You’re Doing That Wrong is a journal of various successes and failures by Dan Sturm.

Global Motion Blur Controls in Nuke

I’m back again with another custom tool for my Nuke setup. That can mean only one thing: I’m doing dumb stuff again.

I recently embarked on another large motion graphics project, animated entirely in Nuke. Just as with the creation of my Center Transform tool, using Nuke for such a project quickly reveals a glaring omission in the native Nuke toolset which, on this project, I just couldn't continue working without. I speak, of course, of Global Motion Blur Controls.

The Use Case

Most assets that move, especially motion graphics, need to have motion blur on them. But motion blur is incredibly processor-intensive, so, while you're working, it's almost always necessary to turn off motion blur while you animate, turning it back on to preview and render.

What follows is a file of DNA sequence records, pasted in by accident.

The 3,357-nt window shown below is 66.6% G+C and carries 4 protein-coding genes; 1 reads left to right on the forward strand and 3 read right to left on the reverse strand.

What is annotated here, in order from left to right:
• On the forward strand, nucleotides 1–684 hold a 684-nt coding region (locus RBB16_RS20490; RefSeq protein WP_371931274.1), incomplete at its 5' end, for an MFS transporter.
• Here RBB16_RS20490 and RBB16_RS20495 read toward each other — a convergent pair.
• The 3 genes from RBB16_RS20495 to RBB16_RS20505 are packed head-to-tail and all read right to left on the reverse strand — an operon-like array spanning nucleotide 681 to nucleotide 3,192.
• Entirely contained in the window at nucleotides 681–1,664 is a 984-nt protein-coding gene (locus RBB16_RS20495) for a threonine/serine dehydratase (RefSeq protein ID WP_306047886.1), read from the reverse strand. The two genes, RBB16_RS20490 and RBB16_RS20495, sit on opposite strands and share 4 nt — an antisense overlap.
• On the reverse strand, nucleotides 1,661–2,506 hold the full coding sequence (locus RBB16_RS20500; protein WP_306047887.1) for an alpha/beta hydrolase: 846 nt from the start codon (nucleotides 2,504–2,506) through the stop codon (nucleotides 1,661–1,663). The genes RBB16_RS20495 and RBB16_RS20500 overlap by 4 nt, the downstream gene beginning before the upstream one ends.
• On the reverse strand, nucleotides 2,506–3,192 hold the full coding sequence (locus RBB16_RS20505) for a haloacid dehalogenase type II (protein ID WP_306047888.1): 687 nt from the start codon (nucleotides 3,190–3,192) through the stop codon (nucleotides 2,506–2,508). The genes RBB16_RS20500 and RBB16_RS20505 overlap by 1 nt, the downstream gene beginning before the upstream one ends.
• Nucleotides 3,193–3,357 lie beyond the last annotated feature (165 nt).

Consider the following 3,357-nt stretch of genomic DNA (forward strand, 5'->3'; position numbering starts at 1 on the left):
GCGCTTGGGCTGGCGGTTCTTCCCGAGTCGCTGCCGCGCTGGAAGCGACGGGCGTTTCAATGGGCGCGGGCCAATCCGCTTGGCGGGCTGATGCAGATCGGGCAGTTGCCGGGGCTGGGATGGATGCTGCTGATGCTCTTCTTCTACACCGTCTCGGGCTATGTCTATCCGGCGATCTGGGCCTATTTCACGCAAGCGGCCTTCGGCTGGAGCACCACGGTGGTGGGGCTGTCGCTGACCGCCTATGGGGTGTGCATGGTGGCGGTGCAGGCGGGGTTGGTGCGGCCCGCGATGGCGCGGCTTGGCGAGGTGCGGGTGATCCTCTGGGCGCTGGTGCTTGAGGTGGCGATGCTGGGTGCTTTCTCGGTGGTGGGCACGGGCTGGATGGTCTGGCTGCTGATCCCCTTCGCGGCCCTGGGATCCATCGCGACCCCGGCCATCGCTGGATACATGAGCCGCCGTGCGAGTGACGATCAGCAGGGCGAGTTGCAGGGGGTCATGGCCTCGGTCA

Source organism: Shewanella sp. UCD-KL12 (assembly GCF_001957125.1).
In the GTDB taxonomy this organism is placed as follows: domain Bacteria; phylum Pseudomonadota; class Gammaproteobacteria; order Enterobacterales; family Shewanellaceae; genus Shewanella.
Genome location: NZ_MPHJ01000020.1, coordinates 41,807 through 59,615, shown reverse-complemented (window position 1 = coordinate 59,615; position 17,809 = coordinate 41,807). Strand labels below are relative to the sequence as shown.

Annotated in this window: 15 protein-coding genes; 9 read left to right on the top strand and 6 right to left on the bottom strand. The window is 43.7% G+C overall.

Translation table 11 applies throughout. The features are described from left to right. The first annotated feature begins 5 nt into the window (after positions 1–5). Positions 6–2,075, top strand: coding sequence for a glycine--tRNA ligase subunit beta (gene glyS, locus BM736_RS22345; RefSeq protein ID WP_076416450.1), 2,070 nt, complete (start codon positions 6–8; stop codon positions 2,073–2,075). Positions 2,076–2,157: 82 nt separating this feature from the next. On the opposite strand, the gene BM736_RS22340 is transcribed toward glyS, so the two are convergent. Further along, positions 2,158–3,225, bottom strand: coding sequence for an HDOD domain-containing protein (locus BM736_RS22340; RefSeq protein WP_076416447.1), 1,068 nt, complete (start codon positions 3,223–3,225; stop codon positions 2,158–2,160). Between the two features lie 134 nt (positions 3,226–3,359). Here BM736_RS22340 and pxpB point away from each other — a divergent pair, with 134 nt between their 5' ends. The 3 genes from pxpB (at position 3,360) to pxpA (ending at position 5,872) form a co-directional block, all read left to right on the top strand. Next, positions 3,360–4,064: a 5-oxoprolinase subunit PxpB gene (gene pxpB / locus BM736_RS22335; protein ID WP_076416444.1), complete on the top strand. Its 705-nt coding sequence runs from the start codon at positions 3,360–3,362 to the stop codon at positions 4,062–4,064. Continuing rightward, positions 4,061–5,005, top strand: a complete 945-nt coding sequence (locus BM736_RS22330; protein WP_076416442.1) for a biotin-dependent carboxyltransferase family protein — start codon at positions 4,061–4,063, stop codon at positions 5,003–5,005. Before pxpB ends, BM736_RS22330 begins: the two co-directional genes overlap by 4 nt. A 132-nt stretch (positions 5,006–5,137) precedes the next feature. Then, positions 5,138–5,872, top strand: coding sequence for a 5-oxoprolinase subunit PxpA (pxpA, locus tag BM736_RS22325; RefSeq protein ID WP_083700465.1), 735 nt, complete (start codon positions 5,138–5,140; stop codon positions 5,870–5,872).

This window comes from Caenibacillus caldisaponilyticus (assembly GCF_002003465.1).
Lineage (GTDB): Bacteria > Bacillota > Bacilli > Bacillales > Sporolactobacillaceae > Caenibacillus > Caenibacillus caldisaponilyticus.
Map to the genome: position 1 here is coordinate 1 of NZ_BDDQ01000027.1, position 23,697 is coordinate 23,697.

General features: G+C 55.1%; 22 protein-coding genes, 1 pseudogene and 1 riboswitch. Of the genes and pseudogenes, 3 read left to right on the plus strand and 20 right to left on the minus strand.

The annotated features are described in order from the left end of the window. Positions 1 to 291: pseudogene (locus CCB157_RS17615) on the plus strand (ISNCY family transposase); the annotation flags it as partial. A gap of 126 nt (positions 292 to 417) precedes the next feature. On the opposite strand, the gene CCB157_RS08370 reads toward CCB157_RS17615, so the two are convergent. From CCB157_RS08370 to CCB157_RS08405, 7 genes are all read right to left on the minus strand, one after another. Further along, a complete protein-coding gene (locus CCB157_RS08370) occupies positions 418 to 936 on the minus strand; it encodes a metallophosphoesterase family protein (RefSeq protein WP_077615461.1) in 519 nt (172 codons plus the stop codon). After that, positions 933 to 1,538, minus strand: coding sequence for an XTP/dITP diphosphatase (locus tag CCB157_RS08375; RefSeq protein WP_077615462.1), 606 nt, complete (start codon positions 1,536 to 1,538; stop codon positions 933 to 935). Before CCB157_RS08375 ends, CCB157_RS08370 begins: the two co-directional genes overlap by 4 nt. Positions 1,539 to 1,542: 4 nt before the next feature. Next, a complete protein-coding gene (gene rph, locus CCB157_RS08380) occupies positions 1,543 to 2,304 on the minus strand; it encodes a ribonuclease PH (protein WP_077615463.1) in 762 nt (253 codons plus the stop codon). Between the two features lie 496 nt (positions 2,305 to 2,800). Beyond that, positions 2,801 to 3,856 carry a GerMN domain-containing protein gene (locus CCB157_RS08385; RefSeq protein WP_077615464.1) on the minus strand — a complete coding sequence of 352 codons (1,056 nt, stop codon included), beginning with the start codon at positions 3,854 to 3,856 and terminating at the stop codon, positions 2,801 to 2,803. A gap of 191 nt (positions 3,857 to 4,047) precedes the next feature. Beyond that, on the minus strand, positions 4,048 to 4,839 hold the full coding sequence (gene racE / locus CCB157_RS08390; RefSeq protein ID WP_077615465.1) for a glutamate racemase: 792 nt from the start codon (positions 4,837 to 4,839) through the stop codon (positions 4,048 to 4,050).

In Nuke, that means setting the motionblur parameter on a Transform node to 0 while you work, then setting it to 1 (or higher) to preview and render. Simple enough when you only have a handful of Transform nodes in your script. Nigh impossible to manage when you have almost 200.

The Problem

Currently, each Transform node has its own set of motion blur controls: Samples, Shutter, and Shutter Offset. There is no mechanism for modifying or enabling / disabling all motion blur parameters at the same time like there is in, say, After Effects.

Smart Nuke artists will use Cloned Transform nodes or expression link the motion blur parameters to each other. Or, take it one step further and create a custom motion blur controller with a NoOp node and expression link all Transforms to that.

While that saves some effort, you've got to add the NoOp expression to every Transform node (twice), including each new Transform you create. And, of course, there's the very likely possibility that you'll forget or miss one along the way and have to track it down once you notice your render looks wrong.

This is how I have previously dealt with this problem.

A Half-Step Forward